Check Ladner's paper On the Structure of Polynomial Time Reducibility

Here is the abstract: Two notions of polynomial time reducibility, denoted here by $\leq_T^P$ and $\leq_m^P$, were defined by Cook and Karp, respectively. The abstract property of these two relations on the domain of computable sets are investigated. Both relations prove to be dense and to have minimal pairs. Further, there is a strictly ascending sequence with a minimal pair of upper bounds to the sequence. Our method of showing density yields the result that if $P \neq NP$ then there are members of $NP - P$ that are not polynomial complete.

THEOREM 1. If B is computable and not in $P$ then there exists a computable $A$ such that $A \not \in P$, $A \leq_m^P B$,and $B \not \leq_T^P A$.

Also see section 6 which discusses generalizations:

THEOREM 5. If $C$ is a time class then $\leq_m^C$ and $\leq_T^C$ are reflexive and transitive relations and Theorems 1-4 hold with $P$ replaced by $C$.

THEOREM 7. If $C$ is a space class then $\leq_m^C$ and $\leq_T^C$ are reflexive and transitive relations and Theorems 1-4 hold with $P$ replaced by $C$.

The terms time class and space class are defined in the paper.

  • $\begingroup$ The way I understood the Ladner and Impagliazzo proofs, they seemed to use some ingredients specific to NP, SAT, and many-one polynomial-time reductions. My question is meant to be precisely about whether those ingredients can be used more generally. $\endgroup$ Commented Aug 31, 2010 at 18:17
  • $\begingroup$ @András Salamon: No, actually Ladner's original proof does not use any fact about SAT other that it is computable (see theorem 1 above). In the section 6 he discusses the properties required for a reduction to work for his theorems. I think $L$ is a space class. $\endgroup$
    – Kaveh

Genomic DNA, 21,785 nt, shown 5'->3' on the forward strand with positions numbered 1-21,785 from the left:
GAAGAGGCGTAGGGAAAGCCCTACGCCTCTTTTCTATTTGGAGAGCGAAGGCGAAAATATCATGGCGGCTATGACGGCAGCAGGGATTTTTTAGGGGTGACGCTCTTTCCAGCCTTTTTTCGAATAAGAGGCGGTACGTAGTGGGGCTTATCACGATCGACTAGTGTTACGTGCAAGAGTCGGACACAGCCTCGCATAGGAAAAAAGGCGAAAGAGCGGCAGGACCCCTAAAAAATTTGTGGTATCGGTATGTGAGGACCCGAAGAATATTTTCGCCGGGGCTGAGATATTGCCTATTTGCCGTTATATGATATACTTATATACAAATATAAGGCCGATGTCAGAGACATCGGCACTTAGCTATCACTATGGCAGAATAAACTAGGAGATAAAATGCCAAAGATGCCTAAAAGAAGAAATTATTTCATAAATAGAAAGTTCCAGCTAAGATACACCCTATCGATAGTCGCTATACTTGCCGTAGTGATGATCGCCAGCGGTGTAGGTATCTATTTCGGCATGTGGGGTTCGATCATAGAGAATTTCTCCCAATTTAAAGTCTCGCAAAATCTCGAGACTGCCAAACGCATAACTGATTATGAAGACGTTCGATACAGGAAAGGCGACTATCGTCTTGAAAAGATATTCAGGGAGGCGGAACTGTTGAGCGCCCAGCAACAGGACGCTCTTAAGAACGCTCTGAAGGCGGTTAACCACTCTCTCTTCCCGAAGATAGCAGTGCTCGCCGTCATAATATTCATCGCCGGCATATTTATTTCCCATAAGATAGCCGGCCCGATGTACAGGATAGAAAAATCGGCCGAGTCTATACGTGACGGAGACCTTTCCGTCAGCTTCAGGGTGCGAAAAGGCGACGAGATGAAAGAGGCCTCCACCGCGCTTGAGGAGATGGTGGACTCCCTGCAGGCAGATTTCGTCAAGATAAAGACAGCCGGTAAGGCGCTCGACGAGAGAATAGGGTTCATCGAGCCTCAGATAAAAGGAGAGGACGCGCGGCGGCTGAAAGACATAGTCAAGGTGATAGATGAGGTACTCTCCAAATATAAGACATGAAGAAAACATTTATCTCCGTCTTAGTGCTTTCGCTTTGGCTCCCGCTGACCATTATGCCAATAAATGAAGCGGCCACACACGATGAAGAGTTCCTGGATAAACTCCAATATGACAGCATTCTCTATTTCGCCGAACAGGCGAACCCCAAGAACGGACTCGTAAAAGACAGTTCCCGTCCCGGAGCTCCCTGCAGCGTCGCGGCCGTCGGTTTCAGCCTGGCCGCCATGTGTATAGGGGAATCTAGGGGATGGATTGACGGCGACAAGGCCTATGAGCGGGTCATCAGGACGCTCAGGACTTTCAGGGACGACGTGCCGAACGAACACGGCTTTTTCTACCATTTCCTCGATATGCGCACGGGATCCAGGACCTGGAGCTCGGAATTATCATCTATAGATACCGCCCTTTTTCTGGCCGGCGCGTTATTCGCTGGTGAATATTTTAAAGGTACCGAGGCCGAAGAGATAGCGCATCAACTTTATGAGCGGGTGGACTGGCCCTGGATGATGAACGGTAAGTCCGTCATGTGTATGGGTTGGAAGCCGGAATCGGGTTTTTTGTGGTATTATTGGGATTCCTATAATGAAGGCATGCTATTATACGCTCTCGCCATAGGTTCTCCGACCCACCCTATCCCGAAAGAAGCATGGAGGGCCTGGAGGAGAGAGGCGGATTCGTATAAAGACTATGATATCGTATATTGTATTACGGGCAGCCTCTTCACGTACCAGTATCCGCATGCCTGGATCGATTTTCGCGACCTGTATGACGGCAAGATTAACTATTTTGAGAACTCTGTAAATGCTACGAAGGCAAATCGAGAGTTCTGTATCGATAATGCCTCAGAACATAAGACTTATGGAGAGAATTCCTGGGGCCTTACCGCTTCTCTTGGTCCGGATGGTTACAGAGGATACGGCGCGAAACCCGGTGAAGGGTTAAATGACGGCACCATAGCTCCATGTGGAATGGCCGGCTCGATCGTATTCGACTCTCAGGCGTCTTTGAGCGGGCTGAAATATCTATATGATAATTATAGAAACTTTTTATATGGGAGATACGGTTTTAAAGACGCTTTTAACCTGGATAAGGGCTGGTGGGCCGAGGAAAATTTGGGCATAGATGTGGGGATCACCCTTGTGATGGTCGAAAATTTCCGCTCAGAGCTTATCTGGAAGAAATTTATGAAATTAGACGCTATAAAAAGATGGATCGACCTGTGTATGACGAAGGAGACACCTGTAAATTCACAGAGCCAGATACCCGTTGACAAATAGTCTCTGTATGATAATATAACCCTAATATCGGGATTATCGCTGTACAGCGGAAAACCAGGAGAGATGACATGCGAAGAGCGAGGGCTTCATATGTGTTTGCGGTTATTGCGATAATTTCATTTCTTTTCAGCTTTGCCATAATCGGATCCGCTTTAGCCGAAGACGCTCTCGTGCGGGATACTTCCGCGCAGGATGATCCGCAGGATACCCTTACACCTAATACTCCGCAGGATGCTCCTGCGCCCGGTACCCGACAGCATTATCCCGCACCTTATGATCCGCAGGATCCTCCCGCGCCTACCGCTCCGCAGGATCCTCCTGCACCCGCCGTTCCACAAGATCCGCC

Commented Sep 1, 2010 at 5:33
  • $\begingroup$ I think that theorem can also be generalized to uniform circuit classes so theorem 1 would also work for $C=NC$ (haven't checked the details, I will add it to the post when I do or find a reference), but I don't think it can be generalized to nonuniform versions as the proof uses the fact that the complexity class is recursively represented. It would be interesting to know if theorem 1 also holds for the $C=AC^0$ (uniform version) which would answer Michaël Cadilhac's comment under the post. $\endgroup$
    – Kaveh
    Commented Sep 1, 2010 at 5:35

I asked a similar question to Peter Shor at Mathoverflow here. According to him, he is not aware of such a result.

Also, Ryan Williams said something funny about Ladner's theorem but I cannot find the link. It goes something like this: "The proof of Ladner's theorem is a zombie-like procedure where you take the head and torso of a NP-complete problem, and then stitch the arms and legs of a polynomial time algorithm". It is rather unnatural way to define an NP-intermediate language, assuming $NP\neq P$.

I also thought about it, and maybe you can use Ryan's zombie-like procedure like this: Let $A$ be a complete set for $\sum_i^p$, and let $B \in \sum_{i-1}^p$. Then you can use the two approaches to the proof on $B$ by blowing holes or padding.

Another interesting problem is to consider a generalization of Ladner's to the promise versions of semantic classes, like promiseBPP, promiseMA, etc.

  • $\begingroup$ I forgot to mention that this is only with respect to PH of course, and it seems to be a more plausible approach than by taking just any complexity class. $\endgroup$ Commented Aug 31, 2010 at 23:03
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    $\begingroup$ Link: mathoverflow.net/questions/9221/… $\endgroup$ Commented Aug 31, 2010 at 23:04
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    $\begingroup$ I think the key point here is that the theorem 1 in Ladner's paper needs $C$ to be recursively represented as it is a diagonalization proof. The $BPP$ and $MA$ are semantic classes and AFAIK we don't know if they are recursively represented. On the other hand, uniform $NC$ is a syntactic class and is recursively represented. $\endgroup$
    – Kaveh
    Commented Sep 1, 2010 at 5:41
  • $\begingroup$ yes, the enumeration of machines from semantic classes is not recursive. But the promise versions of semantics classes (promiseBPP, promiseMA,...) are indeed sintactic. $\endgroup$ Commented Sep 1, 2010 at 6:16